Consider that mathematicians and scientists write as if they were creating a world. Mathematicians say things like, “Let there be a line and a point not lying on it such that …” Or scientists will say, “Occam’s razor is a principle of science” as if they can assert principles ex nihilo. How should these creations be interpreted?

Mathematicians write as if infinity were next door: “As x approaches infinity …” Scientists write as if the entire universe were in view: “The universal theory of gravitation states …” But universal theories turn out to have limitations. And the One who is actually infinite never appears in mathematics. So what do these locutions really mean?

Before the discovery or invention (which one?) of non-Euclidean geometry and its application to physics, it was common for people to think that Euclidean geometry described the space we live in. It is said that most mathematicians are Platonists, and believe that mathematical entities literally exist. Since the 19th century, the literal interpretation of science has been in ascendancy, in which nature is all that exists (i.e., scientific naturalism, see here).

Some say modern science was an unintended consequence of the Reformation’s rejection of levels of meaning in the Bible, which led to a more literal interpretation of God’s other book, the book of nature. The conclusion from all this is that mathematics and science need to be interpreted as much as religious or philosophical writings. What’s your interpretation?

Renaissance for today

What does it take for a renaissance? A willingness to go back and take another path. That is, a willingness to go back in history and take the words, thoughts, and actions of others as applying to the present. Ad fontes was the cry of the Renaissance, and later the Reformation, which looked to the sources of civilization and religion.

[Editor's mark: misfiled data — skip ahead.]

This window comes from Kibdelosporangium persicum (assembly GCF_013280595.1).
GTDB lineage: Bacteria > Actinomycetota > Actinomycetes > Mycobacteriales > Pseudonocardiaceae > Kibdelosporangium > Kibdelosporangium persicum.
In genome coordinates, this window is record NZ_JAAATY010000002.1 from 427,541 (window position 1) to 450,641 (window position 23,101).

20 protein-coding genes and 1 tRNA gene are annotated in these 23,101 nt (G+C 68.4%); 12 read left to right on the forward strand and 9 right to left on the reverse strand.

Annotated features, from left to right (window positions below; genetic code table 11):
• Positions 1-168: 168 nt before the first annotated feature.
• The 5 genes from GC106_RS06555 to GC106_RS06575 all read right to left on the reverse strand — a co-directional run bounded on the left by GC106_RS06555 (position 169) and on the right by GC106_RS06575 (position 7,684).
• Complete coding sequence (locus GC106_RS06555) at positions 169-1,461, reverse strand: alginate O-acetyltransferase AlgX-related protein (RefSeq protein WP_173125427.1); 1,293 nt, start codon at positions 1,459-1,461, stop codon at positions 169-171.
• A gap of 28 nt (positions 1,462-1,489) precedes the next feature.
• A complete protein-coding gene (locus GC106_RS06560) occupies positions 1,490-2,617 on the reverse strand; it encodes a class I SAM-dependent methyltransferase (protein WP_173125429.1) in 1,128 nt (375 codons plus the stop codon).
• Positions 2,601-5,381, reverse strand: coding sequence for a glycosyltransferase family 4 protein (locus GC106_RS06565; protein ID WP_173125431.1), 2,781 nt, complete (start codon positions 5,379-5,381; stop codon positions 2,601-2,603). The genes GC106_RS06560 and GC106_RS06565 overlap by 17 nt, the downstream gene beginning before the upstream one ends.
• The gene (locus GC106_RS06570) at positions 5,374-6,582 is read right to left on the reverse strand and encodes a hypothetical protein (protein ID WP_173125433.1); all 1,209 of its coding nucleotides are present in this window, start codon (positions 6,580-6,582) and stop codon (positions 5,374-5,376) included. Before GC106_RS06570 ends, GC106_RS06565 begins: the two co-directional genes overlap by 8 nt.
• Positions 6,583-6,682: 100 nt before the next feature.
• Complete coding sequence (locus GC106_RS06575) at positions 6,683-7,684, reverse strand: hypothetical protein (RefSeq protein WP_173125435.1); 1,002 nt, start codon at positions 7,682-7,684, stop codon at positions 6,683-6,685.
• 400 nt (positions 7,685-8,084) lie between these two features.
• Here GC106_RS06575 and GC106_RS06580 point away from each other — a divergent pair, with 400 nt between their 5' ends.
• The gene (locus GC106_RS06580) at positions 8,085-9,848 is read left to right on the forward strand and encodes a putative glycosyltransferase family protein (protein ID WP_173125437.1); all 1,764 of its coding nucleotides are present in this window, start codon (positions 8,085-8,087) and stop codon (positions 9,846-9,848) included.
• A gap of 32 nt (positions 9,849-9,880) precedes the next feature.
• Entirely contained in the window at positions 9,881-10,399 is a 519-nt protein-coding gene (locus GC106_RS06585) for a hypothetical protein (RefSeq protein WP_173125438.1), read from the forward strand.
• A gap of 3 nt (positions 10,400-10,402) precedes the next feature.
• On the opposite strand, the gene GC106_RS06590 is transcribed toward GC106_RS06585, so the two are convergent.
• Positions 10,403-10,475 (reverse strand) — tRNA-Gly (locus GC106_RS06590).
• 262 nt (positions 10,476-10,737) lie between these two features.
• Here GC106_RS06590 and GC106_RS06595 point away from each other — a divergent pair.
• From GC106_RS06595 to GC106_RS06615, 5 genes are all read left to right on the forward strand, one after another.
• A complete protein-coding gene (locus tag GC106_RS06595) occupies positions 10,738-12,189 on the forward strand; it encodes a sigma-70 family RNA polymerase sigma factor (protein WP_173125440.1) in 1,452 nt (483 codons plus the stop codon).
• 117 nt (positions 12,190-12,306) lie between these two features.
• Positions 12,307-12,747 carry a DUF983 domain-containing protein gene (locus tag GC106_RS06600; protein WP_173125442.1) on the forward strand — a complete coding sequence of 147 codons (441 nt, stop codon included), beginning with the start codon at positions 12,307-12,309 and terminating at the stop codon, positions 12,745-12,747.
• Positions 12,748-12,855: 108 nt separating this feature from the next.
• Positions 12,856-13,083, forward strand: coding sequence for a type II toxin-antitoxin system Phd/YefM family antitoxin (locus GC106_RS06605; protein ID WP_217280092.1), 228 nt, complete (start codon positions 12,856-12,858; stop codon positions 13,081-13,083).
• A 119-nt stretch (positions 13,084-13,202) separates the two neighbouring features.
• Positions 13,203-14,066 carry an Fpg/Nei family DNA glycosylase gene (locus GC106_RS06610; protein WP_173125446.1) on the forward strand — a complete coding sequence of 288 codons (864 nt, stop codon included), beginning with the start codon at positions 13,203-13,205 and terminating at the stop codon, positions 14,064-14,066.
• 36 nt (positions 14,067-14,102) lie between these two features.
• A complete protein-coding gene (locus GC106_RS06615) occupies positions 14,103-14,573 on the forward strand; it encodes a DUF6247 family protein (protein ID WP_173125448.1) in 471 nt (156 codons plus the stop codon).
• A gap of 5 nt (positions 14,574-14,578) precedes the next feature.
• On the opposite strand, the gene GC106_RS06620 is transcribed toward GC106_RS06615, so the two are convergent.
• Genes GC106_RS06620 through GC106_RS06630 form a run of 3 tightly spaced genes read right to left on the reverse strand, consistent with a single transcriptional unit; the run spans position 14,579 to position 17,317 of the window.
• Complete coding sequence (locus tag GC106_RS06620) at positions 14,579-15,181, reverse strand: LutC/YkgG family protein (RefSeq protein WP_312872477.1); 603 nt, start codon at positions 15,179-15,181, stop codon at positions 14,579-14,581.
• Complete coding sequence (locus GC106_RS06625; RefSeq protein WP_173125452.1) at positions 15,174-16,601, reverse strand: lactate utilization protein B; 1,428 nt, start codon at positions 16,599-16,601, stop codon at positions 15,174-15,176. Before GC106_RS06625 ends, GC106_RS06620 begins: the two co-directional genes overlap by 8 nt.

The “now generation” will never have a renaissance. Those who think the present is superior or who merely ignore the past will never have a renaissance. They are too self-satisfied, self-uncritical, and self-focused.

Progressive disciplines have a problem here because they have an inherent bias toward more recent knowledge and practice, which are taken to be superior to anything prior. How can they reconsider the past which in some ways has been rejected?

A renaissance is spurred by a reconsideration of the past, which could arise because of new discoveries about the past such as recovery of lost or forgotten manuscripts, or from a crisis in the present, which leads people to reconsider another way forward. The latter is the situation of today. Many, even a majority depending on what is asked, agree that contemporary civilization is in crisis, that things are going in the wrong direction.

What can be done? We can reconsider what has been rejected. Some are doing this in regard to Christianity, and are rejecting Christianity for other religions or the religion of “none”. The question then is whether what is rejected is a certain variety of Christianity or Christianity in toto. I think it is the former because critics of Christianity are often using Christian criteria to reject Christianity.

It should not be a matter of mere rejection but of openness to other ways of thinking, with an implied critique that current ways of thinking are not adequate. But it must be aimed at something that is a major component of current thought and action. Otherwise, it will lead only to an alternate way of doing things, rather than a challenge to current ways.